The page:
‘Not really. Basic Freudian psycho-analysis runs through the version of self- analysis of the much despised Emile Coue. Coue was the ‘I’m getting better every day in every way.’ guy. Much misunderstood. It was just really buried, not so much a fixation as a state of mind. When my brain crunched, which is what I suppose the knots symbolized it just took decades of probing to get at them.’
‘It’s amazing you could do that.’
‘Maybe. But a few decades ago I read The Divine Pymander of Hermes an ancient self help book in which the demon Poimander approaches the scholar just as he is about to enter the dream state. Poimander introduces himself to the near sleeping scholarly inquirer to advise him that he is there to help. He will show the scholar what he wants to know. All the scholar has to do is keep in mind what he wants to know and Poimander will guide him to it.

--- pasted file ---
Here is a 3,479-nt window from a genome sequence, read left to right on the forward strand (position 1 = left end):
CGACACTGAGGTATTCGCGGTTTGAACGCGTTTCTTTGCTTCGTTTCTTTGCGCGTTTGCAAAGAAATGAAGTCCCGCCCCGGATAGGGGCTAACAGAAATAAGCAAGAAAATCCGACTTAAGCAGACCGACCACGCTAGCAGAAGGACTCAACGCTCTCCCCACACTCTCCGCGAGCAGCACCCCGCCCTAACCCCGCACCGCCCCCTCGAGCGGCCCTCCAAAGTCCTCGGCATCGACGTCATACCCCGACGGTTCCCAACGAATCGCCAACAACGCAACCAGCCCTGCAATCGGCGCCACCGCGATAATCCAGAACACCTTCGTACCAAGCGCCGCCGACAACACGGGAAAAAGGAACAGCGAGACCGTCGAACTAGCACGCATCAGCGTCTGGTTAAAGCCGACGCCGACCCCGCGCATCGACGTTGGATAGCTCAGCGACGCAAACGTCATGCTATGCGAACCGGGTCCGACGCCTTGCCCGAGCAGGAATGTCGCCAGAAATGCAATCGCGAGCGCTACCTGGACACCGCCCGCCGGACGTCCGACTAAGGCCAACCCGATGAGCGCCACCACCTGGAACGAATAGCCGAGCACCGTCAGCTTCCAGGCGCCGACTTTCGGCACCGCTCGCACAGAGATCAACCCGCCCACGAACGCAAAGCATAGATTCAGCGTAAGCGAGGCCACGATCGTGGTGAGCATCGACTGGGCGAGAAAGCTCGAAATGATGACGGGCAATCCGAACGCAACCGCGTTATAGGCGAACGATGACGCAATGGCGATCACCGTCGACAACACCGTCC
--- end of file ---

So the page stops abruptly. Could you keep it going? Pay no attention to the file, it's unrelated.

This is essentially Coue’s process. Access the subconscious so that it is working in the direction you want it to. The power of positive thinking of, I believe, Bishop Sheen in the fifties. For instance I wanted to remember a girl’s name from high school and it was completely blocked. I could look at her picture in the high school year book and not recognize her. Then one morning coming out of the last sleep or dozing, a little bar like from a slot machine dropped in front of eyes with the name Donna Meininger in black and white. Doesn’t always work quickly but it works.’
‘Freud was a very clever man but I still find psycho-analysis distasteful. Freud should never have invented it.’